Mary: After my two jobs in the IT industry and while working at the PR agency, I discovered more about PR and I was determined to find my purpose. Deep down I knew the future of PR was on Digital media. I resigned, determined to start my own company. Initially I wanted Glass House to be a social Media company as I understood technology. I started Glass House PR with an initial capital of Sh6,000 from my savings, a laptop, an Internet modem and tons of optimism.
Starting the company was not easy and the first year of business I did a lot of pro-bono jobs but I learnt alot. I then realized that there was a lot of groundwork needed for my company to gain establishment in the industry. I was a member of Business Networking International (BNI) when I was employed and this network and skills also became my capital. Presently, I have worked with tech giants like Viber,Facebook Paxful,Walt Disney Africa among others.
Alaba: What services does your company offer?
Mary: We are a Pan-African PR Agency, offering PR strategies, media relations and management, digital media communications, event management, we are a whole 360 PR agency that help brands tell their stories through different channels to their audiences.
Alaba: Before venturing into entrepreneurship, what lessons did you pick as an employee?
Mary: I have worked with SMEs, directly working with the founders, I learned and picked different lessons which actually formed the basis of the name Glass House PR. There used to be a lack of communication between us and the management, lack of transparency, and over time one realizes you do not need to share everything with everyone. But I felt that was lacking, and from that I learnt that when I start a business, I have to ensure that there is clear communication with all the public that I am dealing with. Working with millennials and GenZ, I realized the importance of employees’ inclusion, sharing with them the vision and allowing them to see themselves in it. After I resigned is when I realized I was just an employee and I was never included.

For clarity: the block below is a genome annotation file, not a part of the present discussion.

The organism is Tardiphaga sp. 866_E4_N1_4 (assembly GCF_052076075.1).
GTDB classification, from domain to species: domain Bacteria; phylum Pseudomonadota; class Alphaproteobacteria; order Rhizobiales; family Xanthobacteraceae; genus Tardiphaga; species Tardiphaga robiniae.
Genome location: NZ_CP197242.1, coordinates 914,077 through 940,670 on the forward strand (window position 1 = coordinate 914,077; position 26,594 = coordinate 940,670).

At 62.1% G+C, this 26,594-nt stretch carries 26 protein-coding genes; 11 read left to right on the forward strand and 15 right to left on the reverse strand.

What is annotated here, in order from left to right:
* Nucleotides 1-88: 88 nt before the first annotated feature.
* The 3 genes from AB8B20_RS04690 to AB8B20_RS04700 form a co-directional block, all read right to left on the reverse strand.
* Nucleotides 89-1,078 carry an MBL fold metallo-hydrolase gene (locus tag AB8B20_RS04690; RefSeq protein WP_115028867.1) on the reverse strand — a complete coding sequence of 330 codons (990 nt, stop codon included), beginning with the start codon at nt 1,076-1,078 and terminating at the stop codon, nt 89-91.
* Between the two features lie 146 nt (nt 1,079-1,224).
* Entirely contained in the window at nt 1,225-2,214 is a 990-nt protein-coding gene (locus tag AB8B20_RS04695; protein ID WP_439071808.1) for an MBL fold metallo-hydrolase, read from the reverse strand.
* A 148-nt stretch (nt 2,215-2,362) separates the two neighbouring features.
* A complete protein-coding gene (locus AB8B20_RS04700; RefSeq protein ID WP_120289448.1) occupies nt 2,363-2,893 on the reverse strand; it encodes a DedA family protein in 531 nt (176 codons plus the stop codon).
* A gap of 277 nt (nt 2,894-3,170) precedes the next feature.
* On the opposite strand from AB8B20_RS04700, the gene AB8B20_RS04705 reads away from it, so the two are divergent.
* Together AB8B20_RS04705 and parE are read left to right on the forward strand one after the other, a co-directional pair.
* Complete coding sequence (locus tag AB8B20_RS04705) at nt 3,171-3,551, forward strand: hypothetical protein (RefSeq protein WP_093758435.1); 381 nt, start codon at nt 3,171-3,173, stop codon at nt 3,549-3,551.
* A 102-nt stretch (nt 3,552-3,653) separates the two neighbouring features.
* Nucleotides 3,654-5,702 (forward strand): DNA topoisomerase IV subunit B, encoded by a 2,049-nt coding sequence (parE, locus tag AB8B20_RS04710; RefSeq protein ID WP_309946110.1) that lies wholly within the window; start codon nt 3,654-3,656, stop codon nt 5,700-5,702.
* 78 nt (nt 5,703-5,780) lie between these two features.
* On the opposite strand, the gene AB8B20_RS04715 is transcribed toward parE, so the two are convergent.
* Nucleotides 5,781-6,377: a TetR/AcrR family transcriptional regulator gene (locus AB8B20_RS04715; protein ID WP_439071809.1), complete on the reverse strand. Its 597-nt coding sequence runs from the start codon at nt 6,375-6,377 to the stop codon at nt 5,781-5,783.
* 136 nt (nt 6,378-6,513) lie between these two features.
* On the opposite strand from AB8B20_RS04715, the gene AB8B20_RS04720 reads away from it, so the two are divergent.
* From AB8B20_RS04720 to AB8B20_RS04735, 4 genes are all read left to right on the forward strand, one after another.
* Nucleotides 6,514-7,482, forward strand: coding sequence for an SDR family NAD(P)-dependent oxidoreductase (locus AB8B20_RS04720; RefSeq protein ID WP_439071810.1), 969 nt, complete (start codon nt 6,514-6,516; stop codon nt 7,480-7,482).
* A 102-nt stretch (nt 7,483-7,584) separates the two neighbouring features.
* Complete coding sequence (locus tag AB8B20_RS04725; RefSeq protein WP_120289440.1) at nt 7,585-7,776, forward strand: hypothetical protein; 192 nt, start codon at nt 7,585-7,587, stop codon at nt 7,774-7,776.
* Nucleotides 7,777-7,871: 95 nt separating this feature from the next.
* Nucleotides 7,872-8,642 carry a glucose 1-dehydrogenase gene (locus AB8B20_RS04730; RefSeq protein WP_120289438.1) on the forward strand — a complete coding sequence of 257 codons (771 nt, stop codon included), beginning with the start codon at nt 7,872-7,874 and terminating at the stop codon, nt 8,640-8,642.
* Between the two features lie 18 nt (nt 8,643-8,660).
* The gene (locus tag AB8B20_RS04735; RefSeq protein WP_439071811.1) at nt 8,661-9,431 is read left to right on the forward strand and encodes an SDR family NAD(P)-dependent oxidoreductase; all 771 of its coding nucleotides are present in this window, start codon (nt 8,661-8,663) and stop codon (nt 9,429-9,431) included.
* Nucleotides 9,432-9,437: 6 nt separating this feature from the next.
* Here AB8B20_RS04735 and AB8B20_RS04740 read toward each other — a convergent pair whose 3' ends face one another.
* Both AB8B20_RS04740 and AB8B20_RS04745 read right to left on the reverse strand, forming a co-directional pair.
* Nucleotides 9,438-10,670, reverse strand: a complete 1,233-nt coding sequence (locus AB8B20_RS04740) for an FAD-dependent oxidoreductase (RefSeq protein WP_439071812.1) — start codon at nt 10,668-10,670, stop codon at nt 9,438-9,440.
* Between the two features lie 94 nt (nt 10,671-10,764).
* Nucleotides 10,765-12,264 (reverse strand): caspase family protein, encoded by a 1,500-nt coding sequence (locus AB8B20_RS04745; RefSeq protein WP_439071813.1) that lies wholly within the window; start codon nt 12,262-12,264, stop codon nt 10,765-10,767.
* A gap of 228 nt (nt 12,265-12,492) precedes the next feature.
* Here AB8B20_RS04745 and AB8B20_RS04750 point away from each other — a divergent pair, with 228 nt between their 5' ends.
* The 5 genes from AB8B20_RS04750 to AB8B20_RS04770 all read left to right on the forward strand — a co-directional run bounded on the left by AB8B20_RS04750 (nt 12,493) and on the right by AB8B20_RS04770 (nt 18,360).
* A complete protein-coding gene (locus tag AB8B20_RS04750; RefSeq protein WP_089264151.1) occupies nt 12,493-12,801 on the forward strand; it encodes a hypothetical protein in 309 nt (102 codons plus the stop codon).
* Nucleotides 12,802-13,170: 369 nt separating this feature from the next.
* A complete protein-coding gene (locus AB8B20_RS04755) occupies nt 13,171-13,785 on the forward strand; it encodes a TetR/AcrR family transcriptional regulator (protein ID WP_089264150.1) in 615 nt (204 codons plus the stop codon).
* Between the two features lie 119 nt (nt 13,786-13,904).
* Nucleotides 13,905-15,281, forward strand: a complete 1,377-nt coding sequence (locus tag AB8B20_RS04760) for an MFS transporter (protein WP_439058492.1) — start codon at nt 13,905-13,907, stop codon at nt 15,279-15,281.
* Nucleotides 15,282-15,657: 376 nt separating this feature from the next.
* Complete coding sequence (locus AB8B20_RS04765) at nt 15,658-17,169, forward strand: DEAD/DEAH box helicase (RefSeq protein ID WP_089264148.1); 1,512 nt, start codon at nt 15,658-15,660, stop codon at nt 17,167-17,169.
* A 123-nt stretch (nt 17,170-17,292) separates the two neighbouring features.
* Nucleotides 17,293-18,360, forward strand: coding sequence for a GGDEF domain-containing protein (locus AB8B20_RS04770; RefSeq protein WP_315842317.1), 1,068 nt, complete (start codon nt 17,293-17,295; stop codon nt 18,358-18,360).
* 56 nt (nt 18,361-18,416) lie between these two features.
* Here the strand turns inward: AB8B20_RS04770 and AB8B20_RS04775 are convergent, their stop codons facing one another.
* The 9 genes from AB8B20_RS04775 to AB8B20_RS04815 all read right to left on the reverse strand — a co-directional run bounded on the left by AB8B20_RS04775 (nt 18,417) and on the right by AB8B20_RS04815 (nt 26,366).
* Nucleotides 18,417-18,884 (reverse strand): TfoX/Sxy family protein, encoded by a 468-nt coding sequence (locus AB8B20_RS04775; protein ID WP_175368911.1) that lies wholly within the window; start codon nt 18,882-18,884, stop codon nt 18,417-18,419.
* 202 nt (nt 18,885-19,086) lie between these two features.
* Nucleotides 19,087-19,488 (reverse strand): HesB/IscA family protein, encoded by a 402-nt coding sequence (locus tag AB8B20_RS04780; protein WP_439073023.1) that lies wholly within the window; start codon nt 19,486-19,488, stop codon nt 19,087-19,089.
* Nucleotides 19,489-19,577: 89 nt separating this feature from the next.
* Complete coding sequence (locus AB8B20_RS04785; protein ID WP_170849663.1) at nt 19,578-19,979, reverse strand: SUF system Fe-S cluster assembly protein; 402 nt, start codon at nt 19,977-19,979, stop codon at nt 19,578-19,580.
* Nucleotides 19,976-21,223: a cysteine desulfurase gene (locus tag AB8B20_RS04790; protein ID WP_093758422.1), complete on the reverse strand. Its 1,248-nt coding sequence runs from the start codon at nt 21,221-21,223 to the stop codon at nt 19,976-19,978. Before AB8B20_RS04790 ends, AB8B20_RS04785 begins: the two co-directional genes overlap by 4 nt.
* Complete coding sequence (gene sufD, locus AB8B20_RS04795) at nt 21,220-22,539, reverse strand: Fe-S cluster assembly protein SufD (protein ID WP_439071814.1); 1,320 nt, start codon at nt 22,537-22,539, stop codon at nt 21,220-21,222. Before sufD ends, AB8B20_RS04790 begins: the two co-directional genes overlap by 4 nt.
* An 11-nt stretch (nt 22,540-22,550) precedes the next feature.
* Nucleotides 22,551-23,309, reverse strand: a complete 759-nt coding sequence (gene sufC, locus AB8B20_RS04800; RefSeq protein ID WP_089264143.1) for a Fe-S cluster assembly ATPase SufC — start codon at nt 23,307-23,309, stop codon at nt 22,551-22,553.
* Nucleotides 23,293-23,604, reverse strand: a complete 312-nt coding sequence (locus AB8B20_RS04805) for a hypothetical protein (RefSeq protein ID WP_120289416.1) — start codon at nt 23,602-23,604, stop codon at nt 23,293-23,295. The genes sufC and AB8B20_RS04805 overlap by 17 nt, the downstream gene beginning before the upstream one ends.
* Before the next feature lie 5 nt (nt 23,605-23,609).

Alaba: What lessons have you learnt as a female entrepreneur?
Mary: I have learnt that growth is a process that takes time. Keep discovering and learning every day. Becoming a leader is a process, one has to build a community they can learn from, also lead and leave a positive impact on. I have learnt to walk in wisdom and be more discerning, I have learnt to have boundaries and while disrupting the PR industry, I have previously worked through naivety, which is the major challenge women go through but grown out of it. For one to keep growing, one has to communicate their vision while bringing others onboard.
Alaba: Could you share some of your accomplishments so far?
Mary: I have worked with more than 100 organizations, including SMEs/SMBs in Africa, African artists, etc. I have also mentored entrepreneurs across Africa through “A Billion Startups, a free mentorship programme that educates entrepreneurs about brand visibility and sustainable development. I have spearheaded the conversation of the future of finance in Africa through the annual ADFS summit “The Africa Digital Finance Summit”, which is held in conjunction with governments, regulators, start-ups, and thought leaders from around the world in the digital finance and decentralized finance industries. I have won several awards locally and internationally.
Alaba: How has Glass House PR impacted society?
Mary: I came up with a billion startups, we are yet to grow it to where it’s supposed to be. It is a platform where we have been mentoring entrepreneurs and we hope to do more across the world. Glass house PR intends to help these startups tell their stories, get their market share and learn how to position their brands to their audiences. We have also spearheaded certain conversations in the society like the “The future of finance in Africa” through African Digital finance summit; to redefine value exchange in Africa, inviting governments, regulators, stakeholders and private sectors to discuss this.
Alaba: What’s next for Glass house?
Mary: We are getting into a lot of content production and content marketing. We hope to be part of the people who will shape the future of media and how the future of decentralized media will look like.